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What users need from an open networking ecosystem

There's plenty of talk about open networking, but the definition of that term changes depending on which vendor or standards body you ask. This week at the Open Networking User Group meeting in NYC, network pros outline their specific needs.

Members of the Open Networking User Group (ONUG) aren't any closer to implementing production-level SDN and NFV than they were a couple of years ago when the group first formed, but they have firmed up a clearer idea of what they'll require from vendors in their programmable strategies.

ONUG is primarily comprised of network managers from super-sized enterprises in industries like financial services and health insurance where there is a desperate need to bring agility and improved performance to enormous data centers and global WANs. Essentially they need an alternative to traditional networking, and their only feasible answer is SDN and programmability -- technology that is not quite ready yet.

These companies, which will make up the second wave of SDN vanguard (the first were Web-scale companies like Google and Facebook), are either in the review or pilot phases of the technology. According to research by ONUG co-founder Nick Lippis, 42% of ONUG members are reviewing the technology compared to 56% in 2013; 33% are piloting the technology, compared to 28% in 2013 and 25% are in limited deployment, compared to 16% in 2013.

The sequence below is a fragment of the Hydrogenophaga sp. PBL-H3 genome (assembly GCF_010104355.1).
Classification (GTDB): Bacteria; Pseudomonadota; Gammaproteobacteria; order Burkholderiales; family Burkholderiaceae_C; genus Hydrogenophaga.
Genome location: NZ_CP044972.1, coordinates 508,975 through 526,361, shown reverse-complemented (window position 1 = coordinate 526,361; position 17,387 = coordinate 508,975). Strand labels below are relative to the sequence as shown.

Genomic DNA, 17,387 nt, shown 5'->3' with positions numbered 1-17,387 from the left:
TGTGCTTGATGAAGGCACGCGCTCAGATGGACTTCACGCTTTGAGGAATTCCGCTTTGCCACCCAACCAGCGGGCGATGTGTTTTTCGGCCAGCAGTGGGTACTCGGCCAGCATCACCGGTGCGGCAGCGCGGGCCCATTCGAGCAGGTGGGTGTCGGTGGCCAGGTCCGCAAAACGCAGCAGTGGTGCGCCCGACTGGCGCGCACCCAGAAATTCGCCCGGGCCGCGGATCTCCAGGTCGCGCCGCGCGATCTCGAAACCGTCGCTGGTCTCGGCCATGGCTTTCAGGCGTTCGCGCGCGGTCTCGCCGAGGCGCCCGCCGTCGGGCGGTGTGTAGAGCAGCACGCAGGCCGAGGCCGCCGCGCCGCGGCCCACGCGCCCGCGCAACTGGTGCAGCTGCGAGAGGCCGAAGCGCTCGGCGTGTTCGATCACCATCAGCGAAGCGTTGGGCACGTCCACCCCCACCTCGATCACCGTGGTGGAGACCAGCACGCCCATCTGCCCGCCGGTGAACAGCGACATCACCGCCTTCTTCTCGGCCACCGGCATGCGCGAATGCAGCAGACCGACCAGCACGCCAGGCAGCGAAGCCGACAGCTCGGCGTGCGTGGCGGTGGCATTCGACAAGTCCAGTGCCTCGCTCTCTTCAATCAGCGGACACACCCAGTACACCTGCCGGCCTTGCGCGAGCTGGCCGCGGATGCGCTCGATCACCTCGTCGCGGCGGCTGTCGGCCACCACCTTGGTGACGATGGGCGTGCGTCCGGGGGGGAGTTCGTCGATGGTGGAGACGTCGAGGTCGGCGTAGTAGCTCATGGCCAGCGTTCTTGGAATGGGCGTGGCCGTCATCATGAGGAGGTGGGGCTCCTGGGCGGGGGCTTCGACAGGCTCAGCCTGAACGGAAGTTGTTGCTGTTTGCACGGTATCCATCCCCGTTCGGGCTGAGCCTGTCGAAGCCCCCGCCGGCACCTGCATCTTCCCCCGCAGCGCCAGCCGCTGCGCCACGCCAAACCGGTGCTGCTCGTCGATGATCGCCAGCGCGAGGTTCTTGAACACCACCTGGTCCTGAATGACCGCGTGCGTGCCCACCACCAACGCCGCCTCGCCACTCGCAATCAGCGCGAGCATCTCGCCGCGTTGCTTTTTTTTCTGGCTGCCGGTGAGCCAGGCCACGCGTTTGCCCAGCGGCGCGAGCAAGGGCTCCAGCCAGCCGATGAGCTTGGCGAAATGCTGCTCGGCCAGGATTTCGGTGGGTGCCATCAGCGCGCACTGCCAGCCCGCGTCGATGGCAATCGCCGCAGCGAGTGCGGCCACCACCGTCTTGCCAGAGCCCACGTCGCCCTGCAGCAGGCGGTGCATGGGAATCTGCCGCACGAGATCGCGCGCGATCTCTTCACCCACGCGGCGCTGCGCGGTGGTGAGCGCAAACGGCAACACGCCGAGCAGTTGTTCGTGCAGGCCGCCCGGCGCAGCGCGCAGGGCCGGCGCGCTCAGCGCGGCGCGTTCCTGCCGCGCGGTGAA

The notable difference is that the length of review time is significantly shorter. Now 75% of ONUG members say they'll do open networking pilots in about six months, while last year 90% said that would take a full year.

"If you look at three-year bar, we are getting into more normal review cycles," Lippis said.

In the meantime, as a group, ONUG has whittled down priority use cases for SDN and programmability, building working groups around SDN WAN, overlays and network services virtualization. But across each area of the network, ONUG members have identified six key elements to any open networking ecosystem.

Some of these elements are obvious and have been hot conversation topics for a while -- common controllers, for example. Others are newer concepts, including the need for a common policy layer that sits atop a federation of centralized controllers. There is also a heavy emphasis on DevOps or NetOps.

The six open networking ecosystem elements as defined by ONUG members include:

1. Common automation tools

automation tools

2. DevOps/NetOps tools

DevOps tools

3. Controllers

Common controllers

4. Policy layer

policy

5. State management

State management

6. Integrated monitoring

monitoring

See attached PowerPoint slides.

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